Thursday, July 12, 2007
I checked out (forgive the pun) the Brandy Library in Tribeca the other night and, while I have some reservations, I was suitably impressed.
It's on N. Moore Street and you walk up what must have been a loading dock once to enter the place. I do wish that the owners of these Class Cocktail joints didn't always equate a good drink with some old Englishman's study. Brown leather chairs, hushed amber lights, books and bottles handsomely displayed. It's nice, I admit, but it's shtick, isn't it? You don't have to visit the lair of Colonel Blimp to enjoy a brandy.
(If I ever open a cocktail bar, it will be no-frills. The drinks will be the stars, not the decor.)
The "menu" was a leather-bound ledger like you might find at a hotel desk 50 years ago. It began with a listing of the Brandy Library's beliefs and rules (another rather annoying trend in drink emporiums). A small menu of foodstuffs, followed. No fries; lots of things involving Gruyere cheese. The list of available cocktails (all $13) came next, followed by the pages upon pages of brandies and scotches.
I was happy to see old favorites like Corpse Reviver, Rob Roy, Bronx, Sazerac, Brooklyn, Pisco Sour, Old Fashioned and Moscow Mule readily available. Also offered is a Stork Club, which purports to be the house drink and the famous old New York society hangout. I was told that the Side Car is the bar's most popular drink, in that it's the best-known, brandy-based cocktail.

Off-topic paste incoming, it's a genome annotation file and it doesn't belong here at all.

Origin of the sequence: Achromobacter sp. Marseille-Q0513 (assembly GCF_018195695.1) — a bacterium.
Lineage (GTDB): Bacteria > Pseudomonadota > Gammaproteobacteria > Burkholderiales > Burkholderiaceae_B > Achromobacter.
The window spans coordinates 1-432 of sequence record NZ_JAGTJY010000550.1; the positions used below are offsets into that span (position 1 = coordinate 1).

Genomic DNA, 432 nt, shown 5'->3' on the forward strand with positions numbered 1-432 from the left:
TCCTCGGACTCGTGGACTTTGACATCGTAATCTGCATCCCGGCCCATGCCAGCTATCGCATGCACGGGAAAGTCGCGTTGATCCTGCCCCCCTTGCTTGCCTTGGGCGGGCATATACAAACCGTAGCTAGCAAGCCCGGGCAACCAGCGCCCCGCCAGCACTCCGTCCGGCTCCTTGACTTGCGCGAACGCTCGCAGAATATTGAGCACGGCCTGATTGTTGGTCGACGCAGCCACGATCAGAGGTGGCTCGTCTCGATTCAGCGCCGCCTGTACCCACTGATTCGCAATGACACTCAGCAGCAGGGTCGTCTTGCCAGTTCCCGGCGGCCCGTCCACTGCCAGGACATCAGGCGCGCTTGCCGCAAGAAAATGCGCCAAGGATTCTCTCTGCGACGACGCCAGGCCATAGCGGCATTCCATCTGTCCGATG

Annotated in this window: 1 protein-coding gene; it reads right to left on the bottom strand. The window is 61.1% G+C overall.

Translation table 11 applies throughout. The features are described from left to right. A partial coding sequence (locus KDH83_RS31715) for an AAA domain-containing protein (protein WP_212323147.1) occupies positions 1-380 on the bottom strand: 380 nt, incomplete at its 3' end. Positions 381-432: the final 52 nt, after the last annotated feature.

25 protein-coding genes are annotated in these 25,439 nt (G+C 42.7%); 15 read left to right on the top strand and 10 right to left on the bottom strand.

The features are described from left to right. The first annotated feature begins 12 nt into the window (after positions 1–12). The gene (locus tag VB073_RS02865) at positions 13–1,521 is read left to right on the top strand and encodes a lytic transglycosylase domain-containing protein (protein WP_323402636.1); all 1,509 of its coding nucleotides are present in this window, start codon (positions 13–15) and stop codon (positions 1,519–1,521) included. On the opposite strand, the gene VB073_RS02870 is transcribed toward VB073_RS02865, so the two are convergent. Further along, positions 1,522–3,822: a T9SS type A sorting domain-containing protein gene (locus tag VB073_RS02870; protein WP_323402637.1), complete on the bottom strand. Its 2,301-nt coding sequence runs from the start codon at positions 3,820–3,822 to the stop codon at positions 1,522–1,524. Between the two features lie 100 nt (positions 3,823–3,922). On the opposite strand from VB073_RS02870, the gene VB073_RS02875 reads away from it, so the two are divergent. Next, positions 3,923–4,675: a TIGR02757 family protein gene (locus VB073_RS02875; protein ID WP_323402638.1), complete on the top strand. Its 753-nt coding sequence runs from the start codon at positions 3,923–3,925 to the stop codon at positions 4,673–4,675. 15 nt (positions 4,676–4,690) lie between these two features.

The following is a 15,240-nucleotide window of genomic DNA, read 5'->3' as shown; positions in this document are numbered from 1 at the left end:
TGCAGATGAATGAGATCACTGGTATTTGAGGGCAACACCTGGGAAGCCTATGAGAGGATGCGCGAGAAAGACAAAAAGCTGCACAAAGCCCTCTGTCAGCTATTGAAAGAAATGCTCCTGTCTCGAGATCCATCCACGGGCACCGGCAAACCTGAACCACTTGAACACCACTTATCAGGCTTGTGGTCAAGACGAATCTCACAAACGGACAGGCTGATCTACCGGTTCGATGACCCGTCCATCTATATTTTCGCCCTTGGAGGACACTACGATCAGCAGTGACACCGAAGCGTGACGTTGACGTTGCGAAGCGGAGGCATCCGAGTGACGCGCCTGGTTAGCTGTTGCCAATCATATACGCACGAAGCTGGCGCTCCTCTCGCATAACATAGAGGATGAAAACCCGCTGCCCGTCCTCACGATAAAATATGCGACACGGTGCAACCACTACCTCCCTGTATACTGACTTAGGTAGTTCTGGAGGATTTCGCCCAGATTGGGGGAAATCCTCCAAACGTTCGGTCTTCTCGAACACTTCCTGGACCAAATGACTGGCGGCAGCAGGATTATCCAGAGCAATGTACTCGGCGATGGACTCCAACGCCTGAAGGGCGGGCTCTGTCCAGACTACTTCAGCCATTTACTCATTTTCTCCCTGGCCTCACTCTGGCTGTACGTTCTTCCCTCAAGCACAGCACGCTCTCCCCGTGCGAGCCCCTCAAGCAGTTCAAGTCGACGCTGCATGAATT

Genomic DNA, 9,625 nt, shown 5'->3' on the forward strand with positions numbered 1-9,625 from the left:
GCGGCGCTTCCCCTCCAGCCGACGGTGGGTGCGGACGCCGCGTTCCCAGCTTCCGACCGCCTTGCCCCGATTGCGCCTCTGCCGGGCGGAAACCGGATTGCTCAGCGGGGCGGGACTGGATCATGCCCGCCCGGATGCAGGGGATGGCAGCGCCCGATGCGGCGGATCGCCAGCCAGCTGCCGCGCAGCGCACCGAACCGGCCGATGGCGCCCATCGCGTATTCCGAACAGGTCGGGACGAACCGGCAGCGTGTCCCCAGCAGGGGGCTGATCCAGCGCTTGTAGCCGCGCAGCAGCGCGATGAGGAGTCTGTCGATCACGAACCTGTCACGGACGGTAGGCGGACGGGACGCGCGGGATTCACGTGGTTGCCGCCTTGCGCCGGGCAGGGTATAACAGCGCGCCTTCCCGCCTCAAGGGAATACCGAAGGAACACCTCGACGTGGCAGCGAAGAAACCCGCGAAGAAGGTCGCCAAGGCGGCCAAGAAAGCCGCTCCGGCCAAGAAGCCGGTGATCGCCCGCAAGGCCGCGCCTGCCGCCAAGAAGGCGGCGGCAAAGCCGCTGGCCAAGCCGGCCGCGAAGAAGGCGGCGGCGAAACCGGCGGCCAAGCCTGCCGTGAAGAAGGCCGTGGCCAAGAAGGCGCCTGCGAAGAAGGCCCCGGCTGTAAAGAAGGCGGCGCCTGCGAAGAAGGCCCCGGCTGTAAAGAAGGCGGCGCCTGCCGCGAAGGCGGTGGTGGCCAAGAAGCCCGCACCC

I also liked the fact that, while there were sections for cocktails that were "Brandy-based," "Scotch-based," "Gin-based" and "Other," there was no column for "Vodka-based." We've got to teach the masses the error of their ways somehow.
Some things irked. The Martini was described as being a drink made with either gin or vodka. (Excuse me while I clear my throat.) And the Manhattan's ingredients began with bourbon. I pointed this out to the bartender, and he actually told me that Manhattan's were traditionally made with bourbon. I briefly corrected him and then changed the subject to the more worrisome detail that the lead ingredient listed for a Sazerac was also bourbon. Now, while an argument can be made for the historical validity of the bourbon Manhattan, no one can sanely maintain that a bourbon Sazerac is correct. He relieved my anxiety by saying it was a typo in the menu.
This bartender, friendly and attentive to the last, proved himself in the making of the Sazerac, which was fine and mighty strong! He also knew the whole history of the drink's invention in New Orleans, and it's status as possibly the first cocktail in history. Later on, he steered me into trying a Jack Rose, a Calvados-based libation that I have never tried. While it won't become one of my favorites, it was an intriguing, piquant change of pace, and I like the bartender for bravely directing me into uncharted waters.